Letters 7.09.08

Torture: Too big a stretch

Re Nat Hentoff's 'Judging the Torture Presidency' [July 2–8]: As embarrassing as Abu Ghraib is to this country, Hentoff is off his rocker to liken it to the World War II atrocities committed by the Nazis and Imperial Japan. How can a couple of leash photos taken by some Army white-trashers be compared with the state-organized mass murder of millions by the Nazis? Yamashita sanctioned the massacre of thousands of civilians and war prisoners in Malaysia and the Philippines. At least we don't behead innocents on the Internet.

Hentoff needs to lighten up. He sounds like Michelle Obama.

Daniel Cillie

Hoboken, New Jersey

Mourning becomes electric

Re Graham Rayman's 'A Quiet Little Death' [June 18–24]: On behalf of all of us who care about the scores of quiet little deaths that occur in our communities all the time yet remain invisible, I thank Mr. Rayman.

Whenever I hear a lead story of a disappearance or murder on TV, I always wonder what elevated that particular human life to a position of such public concern and empathy, while the deaths of nameless others go unmourned or unmonitored. In letting us know about Patrick Miller—a marginalized, mentally ill man; someone's son, despite estrangement—Mr. Rayman brought some justice to bear, a welcome bit of healing.


New Rochelle

Shepard's flock

Re Alexis Soloski's 'True East' [June 25–July 1]: I've admired Sam Shepard and his writing for 30 years. The production of Tongues and Savage/Love that I saw at the Public so long ago remains one of the best theatrical experiences I've had. I think there were about six people in the audience. No matter: Joseph Chaikin gave a very sensitive and committed performance. Hope you saw it, too.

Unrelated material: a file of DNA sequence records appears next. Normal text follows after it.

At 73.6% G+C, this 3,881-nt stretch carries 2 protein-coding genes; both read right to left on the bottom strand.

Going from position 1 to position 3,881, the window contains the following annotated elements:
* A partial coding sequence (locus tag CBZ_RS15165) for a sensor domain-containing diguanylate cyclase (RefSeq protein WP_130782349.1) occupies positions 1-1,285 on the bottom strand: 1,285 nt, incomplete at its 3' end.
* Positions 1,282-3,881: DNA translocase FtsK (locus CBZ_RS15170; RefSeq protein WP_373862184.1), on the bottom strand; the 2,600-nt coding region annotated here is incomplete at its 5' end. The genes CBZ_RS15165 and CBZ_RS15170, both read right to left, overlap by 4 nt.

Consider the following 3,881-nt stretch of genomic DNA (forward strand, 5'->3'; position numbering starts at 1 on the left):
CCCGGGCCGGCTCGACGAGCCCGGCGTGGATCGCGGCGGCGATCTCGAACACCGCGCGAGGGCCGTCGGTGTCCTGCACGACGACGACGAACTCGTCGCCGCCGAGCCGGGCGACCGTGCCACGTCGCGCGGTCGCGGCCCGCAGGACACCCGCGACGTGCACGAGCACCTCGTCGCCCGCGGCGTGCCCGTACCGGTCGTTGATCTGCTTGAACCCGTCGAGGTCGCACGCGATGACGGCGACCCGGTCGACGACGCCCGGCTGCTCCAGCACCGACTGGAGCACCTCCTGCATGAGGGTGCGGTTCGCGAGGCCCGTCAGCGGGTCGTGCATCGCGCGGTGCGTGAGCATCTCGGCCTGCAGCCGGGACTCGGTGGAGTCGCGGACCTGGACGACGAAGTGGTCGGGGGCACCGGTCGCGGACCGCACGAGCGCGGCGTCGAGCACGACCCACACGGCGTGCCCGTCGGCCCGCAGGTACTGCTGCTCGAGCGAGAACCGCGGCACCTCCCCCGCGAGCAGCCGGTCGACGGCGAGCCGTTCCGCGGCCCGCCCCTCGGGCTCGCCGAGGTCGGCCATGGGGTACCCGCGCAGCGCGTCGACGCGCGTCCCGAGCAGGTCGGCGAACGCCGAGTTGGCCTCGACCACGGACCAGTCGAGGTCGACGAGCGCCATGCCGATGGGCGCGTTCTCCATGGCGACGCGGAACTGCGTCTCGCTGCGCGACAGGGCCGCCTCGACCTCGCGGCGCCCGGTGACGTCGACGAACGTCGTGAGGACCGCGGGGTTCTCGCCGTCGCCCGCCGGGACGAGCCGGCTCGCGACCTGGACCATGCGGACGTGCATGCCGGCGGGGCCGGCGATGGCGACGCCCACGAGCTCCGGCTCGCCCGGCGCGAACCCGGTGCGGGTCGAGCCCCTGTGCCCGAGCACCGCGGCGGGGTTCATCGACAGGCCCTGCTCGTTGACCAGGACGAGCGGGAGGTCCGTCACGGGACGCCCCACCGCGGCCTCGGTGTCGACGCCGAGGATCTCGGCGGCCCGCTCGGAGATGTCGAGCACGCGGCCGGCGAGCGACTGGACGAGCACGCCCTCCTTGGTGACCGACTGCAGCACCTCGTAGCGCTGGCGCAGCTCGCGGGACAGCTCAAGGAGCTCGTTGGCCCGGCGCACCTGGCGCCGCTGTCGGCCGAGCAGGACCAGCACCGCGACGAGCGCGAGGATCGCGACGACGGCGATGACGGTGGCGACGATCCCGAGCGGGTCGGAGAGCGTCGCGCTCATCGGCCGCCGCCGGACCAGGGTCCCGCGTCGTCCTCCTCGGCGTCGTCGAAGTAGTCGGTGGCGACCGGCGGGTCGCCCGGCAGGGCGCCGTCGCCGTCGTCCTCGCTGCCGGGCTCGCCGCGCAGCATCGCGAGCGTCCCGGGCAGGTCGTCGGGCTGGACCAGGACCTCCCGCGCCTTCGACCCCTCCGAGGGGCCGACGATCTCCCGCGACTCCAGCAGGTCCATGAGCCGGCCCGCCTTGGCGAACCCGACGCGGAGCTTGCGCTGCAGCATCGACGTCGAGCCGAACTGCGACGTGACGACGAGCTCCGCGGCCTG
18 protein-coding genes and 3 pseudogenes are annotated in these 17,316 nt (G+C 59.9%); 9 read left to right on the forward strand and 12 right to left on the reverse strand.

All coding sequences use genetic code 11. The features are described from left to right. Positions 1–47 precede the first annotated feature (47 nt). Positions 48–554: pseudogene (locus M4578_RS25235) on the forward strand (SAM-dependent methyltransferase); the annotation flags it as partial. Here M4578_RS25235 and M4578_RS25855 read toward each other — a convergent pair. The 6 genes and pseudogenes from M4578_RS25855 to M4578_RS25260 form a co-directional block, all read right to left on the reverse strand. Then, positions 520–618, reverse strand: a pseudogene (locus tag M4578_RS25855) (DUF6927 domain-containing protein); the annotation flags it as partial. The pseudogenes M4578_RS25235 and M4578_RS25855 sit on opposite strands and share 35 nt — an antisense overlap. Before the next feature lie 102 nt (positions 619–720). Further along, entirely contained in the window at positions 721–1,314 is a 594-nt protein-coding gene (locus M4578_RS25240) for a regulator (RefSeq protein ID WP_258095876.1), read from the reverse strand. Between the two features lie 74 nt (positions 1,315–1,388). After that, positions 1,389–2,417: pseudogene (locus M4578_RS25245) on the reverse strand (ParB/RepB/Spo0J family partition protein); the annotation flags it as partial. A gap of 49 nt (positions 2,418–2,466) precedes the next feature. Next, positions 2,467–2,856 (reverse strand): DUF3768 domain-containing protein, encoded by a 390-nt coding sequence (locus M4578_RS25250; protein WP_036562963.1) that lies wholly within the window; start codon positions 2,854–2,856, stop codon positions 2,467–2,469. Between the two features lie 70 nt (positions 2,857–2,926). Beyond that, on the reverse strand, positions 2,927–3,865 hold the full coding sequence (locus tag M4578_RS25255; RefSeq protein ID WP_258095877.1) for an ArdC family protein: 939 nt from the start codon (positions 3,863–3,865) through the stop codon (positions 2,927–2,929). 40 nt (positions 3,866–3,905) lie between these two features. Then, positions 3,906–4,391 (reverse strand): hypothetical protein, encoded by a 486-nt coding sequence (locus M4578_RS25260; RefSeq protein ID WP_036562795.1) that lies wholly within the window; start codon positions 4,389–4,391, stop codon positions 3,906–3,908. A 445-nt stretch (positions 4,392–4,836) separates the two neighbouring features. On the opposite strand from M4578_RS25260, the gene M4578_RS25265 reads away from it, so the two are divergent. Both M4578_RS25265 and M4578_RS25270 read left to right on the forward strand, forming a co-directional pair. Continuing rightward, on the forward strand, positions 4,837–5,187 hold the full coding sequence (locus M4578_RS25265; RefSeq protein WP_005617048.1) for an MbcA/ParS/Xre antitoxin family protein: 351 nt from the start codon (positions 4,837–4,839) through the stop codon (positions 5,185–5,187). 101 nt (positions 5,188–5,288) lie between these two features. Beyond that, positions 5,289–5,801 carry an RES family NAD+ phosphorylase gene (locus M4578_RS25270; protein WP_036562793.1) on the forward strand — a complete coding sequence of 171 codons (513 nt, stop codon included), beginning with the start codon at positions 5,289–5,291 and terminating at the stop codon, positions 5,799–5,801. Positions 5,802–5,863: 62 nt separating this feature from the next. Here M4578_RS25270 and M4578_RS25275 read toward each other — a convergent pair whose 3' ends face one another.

Terry Gibson

via e-mail

Smearing Wilonsky

Re Robert Wilonsky's 'Trumbo: Blacklist Drama' [Tracking Shots, June 24] : What a lame piece Wilonsky has written about this film, which tells the tale of a great American and his fight against tangible evil in another era that so closely resembles our own.

Are we to diminish a film about this freedom fighter merely because the actors are too feverish in their passion for his letters, or look a little too wrinkled from their rough ride in this merciless country? What insight does this film critic offer? Absolutely none; he basically misses the point.

Mary Kelly


A straight curve

Re Cyd Zeigler Jr.'s 'Switch Hitters' [Queer Issue, June 18–24]: As a gay player in the Big Apple Softball League, I know that Michael Yang's efforts to limit straight softball players were extremely unpopular, but I give him credit for bringing the issue to the floor.

I know that inclusion is part of the league's mission, but there's a part of me that finds the trend just a bit sad.

Robert Tofolo

Kew Gardens

Good step

Re Deborah Jowitt's 'Master on View' [May 14–20]: Ms. Jowitt's review of the New York City Ballet season was nothing short of wondrous (and, in my opinion, accurate). I've been attending NYCB two to four times a week for 30 years—since college. I thank her, and the Voice, for publishing this fine piece of writing.

Deborah Broide

Montclair, New Jersey

So there!

Re 'Honors to Yaeger, Robbins' [Letters, June 25–July 1]: Kudos to the Voice's top writers, Lynn Yaeger and Tom Robbins, for their recent journalism awards. Both kicked butt—beating out the big-city dailies in New York and nationwide!

Clyde Lenny Dinkins

Irvington, New Jersey


In last week's 'Aural Fixation' [Voice Choices, July 2–8], we mistakenly handed composer Bernard Herrmann an Oscar for his Taxi Driver score. Herrmann was a 1976 nominee for both Taxi Driver and Obsession, but Jerry Goldsmith's original score for The Omen was the winner.

In the Sam Shepard interview 'True East' [June 25–July 1], we incorrectly stated the last time that the Public Theater produced a Sam Shepard play. The theater's last production was Sympatico in 1994, not True West in 1980.

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